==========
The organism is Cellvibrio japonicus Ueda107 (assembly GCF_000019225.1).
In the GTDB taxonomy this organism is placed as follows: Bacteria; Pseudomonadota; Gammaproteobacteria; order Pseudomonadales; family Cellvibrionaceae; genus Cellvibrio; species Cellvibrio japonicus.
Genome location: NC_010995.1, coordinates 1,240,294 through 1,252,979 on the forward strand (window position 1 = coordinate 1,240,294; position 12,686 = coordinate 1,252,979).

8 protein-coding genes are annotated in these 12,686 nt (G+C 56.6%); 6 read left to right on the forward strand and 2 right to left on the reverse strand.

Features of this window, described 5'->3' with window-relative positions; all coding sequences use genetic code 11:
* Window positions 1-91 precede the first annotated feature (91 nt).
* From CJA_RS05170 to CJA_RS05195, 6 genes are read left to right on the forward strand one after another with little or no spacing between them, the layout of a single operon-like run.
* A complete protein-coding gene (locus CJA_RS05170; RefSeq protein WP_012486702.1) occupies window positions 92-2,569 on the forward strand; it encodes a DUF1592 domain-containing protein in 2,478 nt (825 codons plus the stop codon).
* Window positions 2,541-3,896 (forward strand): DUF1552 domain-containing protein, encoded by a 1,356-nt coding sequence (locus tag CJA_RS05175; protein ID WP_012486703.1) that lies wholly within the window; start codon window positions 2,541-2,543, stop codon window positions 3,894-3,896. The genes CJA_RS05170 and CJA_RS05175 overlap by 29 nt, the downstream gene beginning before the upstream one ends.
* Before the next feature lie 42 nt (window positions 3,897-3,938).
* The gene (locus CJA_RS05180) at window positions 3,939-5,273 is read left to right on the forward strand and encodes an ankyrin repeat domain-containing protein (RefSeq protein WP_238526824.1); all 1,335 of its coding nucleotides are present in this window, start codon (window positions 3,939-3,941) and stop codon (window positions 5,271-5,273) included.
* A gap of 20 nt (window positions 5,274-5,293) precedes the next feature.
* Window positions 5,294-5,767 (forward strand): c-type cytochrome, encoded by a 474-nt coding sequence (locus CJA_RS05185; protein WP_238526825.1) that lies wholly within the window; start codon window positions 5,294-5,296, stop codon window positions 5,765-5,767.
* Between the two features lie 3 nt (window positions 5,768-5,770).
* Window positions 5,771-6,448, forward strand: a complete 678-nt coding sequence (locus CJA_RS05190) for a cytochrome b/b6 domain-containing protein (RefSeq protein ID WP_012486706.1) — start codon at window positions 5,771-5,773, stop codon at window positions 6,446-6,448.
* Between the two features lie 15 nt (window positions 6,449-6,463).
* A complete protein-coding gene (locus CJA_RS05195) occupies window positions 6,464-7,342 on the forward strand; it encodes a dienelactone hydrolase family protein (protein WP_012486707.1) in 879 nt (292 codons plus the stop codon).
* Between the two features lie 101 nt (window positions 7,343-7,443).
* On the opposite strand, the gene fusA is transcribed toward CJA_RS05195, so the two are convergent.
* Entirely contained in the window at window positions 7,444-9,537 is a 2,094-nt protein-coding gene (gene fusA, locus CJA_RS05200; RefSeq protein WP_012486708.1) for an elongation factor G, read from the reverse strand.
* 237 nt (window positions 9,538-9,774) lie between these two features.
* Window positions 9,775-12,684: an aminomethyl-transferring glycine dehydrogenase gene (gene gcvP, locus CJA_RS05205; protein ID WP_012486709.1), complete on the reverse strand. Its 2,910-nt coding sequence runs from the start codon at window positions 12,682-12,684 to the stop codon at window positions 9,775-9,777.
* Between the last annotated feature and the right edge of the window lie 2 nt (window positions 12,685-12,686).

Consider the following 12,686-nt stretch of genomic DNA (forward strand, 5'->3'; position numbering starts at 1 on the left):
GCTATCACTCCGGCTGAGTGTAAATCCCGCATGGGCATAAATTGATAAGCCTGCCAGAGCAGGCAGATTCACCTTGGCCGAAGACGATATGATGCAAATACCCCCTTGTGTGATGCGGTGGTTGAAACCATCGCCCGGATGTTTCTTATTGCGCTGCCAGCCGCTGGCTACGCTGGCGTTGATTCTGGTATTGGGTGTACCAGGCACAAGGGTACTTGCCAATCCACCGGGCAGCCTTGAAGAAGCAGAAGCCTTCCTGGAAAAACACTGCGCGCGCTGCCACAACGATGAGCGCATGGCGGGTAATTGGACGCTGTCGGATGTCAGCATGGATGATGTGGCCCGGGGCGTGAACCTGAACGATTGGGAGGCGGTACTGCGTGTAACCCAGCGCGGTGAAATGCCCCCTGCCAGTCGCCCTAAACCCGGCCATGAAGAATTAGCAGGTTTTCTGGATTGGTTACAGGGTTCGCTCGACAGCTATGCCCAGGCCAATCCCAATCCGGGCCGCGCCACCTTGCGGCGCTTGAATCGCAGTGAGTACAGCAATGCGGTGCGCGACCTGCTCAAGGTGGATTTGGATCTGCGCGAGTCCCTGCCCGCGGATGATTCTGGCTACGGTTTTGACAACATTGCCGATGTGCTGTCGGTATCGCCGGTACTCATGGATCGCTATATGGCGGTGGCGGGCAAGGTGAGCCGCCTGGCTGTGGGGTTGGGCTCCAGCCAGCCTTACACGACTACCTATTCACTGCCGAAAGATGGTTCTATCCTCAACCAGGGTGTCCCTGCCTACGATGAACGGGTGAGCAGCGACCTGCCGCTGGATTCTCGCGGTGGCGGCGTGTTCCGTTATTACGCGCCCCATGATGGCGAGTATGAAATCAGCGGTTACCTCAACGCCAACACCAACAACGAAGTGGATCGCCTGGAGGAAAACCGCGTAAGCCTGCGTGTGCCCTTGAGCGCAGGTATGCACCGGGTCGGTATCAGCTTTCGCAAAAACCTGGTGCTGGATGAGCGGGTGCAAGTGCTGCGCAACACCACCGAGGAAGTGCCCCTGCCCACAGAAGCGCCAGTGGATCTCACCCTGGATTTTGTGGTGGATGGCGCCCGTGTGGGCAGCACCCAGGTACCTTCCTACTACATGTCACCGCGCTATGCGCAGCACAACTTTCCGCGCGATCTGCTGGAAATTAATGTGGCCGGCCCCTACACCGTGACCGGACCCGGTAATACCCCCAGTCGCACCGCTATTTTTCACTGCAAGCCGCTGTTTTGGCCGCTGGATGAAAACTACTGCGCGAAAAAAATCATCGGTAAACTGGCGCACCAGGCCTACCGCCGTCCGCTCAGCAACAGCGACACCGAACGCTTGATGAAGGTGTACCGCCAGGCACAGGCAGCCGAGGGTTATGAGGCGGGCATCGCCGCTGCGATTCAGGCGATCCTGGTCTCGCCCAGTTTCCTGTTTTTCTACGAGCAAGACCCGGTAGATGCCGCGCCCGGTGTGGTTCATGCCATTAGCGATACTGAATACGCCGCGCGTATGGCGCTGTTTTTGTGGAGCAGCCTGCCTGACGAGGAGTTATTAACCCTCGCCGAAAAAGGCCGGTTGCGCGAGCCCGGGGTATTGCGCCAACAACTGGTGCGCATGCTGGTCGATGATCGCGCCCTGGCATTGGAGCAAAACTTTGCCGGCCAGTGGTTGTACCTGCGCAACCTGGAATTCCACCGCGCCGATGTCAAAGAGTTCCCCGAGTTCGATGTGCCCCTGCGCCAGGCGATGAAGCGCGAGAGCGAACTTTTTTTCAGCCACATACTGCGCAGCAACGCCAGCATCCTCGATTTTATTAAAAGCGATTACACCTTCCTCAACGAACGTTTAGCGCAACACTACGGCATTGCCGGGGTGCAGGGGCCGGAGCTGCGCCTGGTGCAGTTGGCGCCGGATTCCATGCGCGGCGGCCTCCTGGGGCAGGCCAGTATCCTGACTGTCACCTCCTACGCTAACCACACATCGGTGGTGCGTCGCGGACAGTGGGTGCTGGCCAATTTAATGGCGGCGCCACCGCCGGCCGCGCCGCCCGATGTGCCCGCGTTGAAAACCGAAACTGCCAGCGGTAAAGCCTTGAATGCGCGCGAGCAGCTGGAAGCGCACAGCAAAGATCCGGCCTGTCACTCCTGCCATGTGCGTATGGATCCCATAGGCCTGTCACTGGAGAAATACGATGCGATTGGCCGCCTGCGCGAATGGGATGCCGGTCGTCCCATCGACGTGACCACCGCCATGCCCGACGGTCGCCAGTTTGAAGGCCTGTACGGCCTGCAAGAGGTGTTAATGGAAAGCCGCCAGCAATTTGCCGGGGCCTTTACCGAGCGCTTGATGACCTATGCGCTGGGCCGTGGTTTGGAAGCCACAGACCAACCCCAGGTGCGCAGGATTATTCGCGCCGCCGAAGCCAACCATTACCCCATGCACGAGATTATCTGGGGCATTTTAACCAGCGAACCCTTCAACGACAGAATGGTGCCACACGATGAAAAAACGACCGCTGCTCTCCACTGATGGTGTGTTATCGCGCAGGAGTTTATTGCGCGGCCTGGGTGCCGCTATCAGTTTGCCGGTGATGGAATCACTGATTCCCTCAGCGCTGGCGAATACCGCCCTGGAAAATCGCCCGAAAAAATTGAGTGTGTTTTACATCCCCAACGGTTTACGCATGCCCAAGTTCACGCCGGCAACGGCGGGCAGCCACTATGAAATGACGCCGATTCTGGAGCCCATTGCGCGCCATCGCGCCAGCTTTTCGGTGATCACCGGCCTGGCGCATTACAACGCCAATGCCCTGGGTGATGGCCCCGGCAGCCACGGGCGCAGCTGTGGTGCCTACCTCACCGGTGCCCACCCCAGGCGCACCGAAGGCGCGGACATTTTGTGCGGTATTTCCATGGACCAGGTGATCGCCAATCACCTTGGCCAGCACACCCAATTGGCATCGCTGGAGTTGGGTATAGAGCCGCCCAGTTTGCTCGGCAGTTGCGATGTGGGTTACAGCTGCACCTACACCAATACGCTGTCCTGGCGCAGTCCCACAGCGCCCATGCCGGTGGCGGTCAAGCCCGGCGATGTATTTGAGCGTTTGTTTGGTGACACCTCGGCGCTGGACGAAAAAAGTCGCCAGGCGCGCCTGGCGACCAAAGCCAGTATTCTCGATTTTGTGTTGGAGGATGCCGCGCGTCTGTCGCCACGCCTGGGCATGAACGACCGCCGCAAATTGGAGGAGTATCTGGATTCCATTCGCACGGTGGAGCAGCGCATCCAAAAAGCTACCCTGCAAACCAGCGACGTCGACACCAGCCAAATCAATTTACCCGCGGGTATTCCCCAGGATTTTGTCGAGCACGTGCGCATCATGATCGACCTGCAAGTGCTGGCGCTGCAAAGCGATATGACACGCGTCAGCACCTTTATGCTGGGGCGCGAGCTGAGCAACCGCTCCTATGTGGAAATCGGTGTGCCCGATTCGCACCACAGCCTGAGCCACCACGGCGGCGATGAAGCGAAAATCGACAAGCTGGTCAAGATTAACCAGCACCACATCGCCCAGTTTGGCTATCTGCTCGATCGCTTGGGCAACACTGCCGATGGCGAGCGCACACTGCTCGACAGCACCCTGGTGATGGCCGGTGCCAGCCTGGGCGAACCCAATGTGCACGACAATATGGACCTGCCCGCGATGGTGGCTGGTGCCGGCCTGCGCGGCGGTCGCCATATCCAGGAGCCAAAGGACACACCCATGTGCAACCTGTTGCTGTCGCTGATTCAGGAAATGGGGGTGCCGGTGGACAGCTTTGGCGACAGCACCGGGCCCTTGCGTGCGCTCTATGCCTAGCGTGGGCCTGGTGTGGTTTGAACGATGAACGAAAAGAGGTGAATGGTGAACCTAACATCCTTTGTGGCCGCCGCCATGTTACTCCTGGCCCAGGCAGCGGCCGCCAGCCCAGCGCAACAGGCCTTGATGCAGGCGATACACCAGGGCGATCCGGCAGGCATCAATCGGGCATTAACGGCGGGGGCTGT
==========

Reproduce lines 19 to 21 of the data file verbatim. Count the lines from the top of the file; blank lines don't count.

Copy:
* On the opposite strand, the gene fusA is transcribed toward CJA_RS05195, so the two are convergent.
* Entirely contained in the window at window positions 7,444-9,537 is a 2,094-nt protein-coding gene (gene fusA, locus CJA_RS05200; RefSeq protein WP_012486708.1) for an elongation factor G, read from the reverse strand.
* 237 nt (window positions 9,538-9,774) lie between these two features.